On October 12, after having successfully escorted the Prussian convoy up to the Mettau, Brandes marched to Giesshübel (present-day Olešnice v Orlických horách), hoping to intercept Pálffy's Corps. Brandes also detached 200 men of Wechmar Hussars towards Glatz to make sure that Pálffy had not advanced in this direction. In fact, the same day, Pálffy had returned to the Austrian camp at Königgrätz. Meanwhile, Werner with his detachment of Wechmar Hussars pillaged Hohenmaut. However in the afternoon, 1 bn of Haller Infantry, 1 bn of Sincère Infantry and the Infant von Portugal Cuirassiers, arriving from Moravia, reached Hohenmaut.
On October 13, Brandes returned to Aujest. The same day, Piccolomini sent Lieutenant-Colonel Gersdorf at the head of 100 Slavonier Grenz-Hussars and 200 men of Zweibrücken-Birkenfeld Dragoons to advance along the Adler (present-day Orlice River) to cut Werner's retreat.
In the night of October 14 to 15, a detachment of Wechmar Hussars (Lieutenant von Rosenkranz, Captain von Bieberstein and 55 troopers) was sent towards Reichenstein where a party of Austrian hussars had been reported.
On October 15 at 10h00 a.m., the detachment of Wechmar Hussars engaged the Austrian hussars near Weisswasser. The Austrians lost 12 men killed or wounded and 10 men captured.; the Prussians 2 men and 4 horses wounded. The same day, Schwerin began his retreat towards Silesia, sending Major-General von Wartenberg (1,000 foot, 400 cuirassiers, 200 dragoons, 500 hussars, 4 artillery pieces) back to Smirzitz.
In the night of October 15 to 16, after his raid on Hohenmaut, Werner had encamped in a wood near Reichenau (present-day Rychnov nad Kněžnou).
On October 16, Gersdorf intercepted Werner at Reichenau, killing 2 lieutenants and 50 men and taking 15 men prisoners. Werner himself escaped with difficulty. In this engagement, the Austrians lost 7 men wounded and 4 taken prisoners.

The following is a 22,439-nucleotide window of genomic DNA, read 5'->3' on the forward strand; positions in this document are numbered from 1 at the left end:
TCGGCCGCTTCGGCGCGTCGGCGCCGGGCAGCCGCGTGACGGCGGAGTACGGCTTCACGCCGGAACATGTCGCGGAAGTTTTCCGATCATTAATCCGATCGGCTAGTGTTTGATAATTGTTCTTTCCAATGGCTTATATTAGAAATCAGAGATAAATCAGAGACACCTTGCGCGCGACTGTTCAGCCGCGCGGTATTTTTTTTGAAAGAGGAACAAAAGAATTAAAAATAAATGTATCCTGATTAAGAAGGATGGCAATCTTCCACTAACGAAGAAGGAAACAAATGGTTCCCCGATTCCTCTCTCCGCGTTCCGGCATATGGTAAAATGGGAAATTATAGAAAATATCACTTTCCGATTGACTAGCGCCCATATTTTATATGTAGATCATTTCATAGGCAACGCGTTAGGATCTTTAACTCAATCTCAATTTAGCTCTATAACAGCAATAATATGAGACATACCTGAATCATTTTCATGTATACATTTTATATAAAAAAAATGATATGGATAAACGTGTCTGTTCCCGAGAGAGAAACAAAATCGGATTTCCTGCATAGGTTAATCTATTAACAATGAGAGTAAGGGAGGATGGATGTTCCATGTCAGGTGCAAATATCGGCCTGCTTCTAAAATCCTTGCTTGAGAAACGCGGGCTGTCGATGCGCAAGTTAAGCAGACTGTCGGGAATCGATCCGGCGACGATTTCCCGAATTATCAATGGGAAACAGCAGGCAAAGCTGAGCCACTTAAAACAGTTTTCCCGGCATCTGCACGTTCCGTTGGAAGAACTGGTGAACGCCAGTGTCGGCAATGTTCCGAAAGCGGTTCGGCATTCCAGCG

On Monday October 18, as instructed by Schwerin, the commander of Schweidnitz sent 400 musketeers to Frankenstein to put a stop to Austrian raids. The same day, Frederick met Schwerin at Lobositz (present-day Lovosice) for a conference. Schwerin's forces had lived on the Königgrätz Country throughout the season without any reaction from Piccolomini but Schwerin now planned to retire to Silesia to take his winter-quarters with his headquarters at Schweidnitz. The same day, Piccolomini learned from spies Schwerin's intent to retire to Silesia.
On October 20, Schwerin instructed his army to prepare to retire towards Silesia.
On October 21, Scherin's Army started its retreat. To cover his right flank, Schwerin destroyed the bridges on the Elbe and made the fords impassable. At 5:00 a.m., VI. "Standing" Grenadier Battalion (Plötz) marched to Neustadt/Bohemia to replace the two coys of the II./Sers Fusiliers stationed there who retired to Nachod. At 9:00 a.m., these two coys set off for Jaromirz. Piccolomini sent only light troops under Major-General Count Pálffy to follow them up.
Schwerin remained in his camp at Jaromirz till October 24. During this period, Piccolomini contented himself with sending reinforcements (1 bn of Warasdiner Grenzers without its grenadier coy) to Pálffy at Aujezd and remained idle in his camp. Similarly, Spada, who had taken position at Sadowa received a reinforcement of 2 bns of Slavonier Grenzers (without their grenadier coys) and 2 pieces. He then advanced along the Trotina towards Sendraschitz (present-day Sendražice).
On October 25, Schwerin set off from Jaromirz towards Glatz. His rearguard was soon harassed by Spada's Corps and forced to make front. Schwerin reinforced his rearguard with 4 bns, allowing it to resume its retreat. By 4:00 p.m., Schwerin's Army had reached its camp at Skalitz (present-day Česká Skalice). Meanwhile, Spada encamped some 800 m. from the Prussian camp.
On October 26 in the morning, Spada advanced on Skalitz. Schwerin came out of his camp with strong forces and advanced on Zajezd. A cannonade ensued where each corps suffered a few losses. During this engagement, Lieutenant-Colonel Giannini was taken prisoner. The same day, Pálffy's Corps made a junction with Spada's; and Piccolomini moved to a new camp near Swiet (present-day Světí), just 6 km north of Königgrätz.
On October 27, Piccolomini marched to Holohlau (present-day Holohlavy) while Schwerin remained at Skalitz, sending Major-General Brandes (2 grenadier bns, and 200 men of Wechmar Hussars) forward towards Neustadt/Bohemia.
On October 28, Brandes arrived in Neustadt/Bohemia where he joined VI. "Standing" Grenadier Battalion (Plötz). He then sent the latter battalion to Giesshübel to hinder any manoeuvres of the Austrians through the surrounding mountains. Brandes also deployed a chain of small detachments along the road. Meanwhile, Schwerin set off from Skalitz and resumed his retreat towards Glatz. In the evening, he sent forward the wagons of the army by Nachod, Lewin (present-day Lewin Kłodzki) and Reinerz towards Wallisfurth.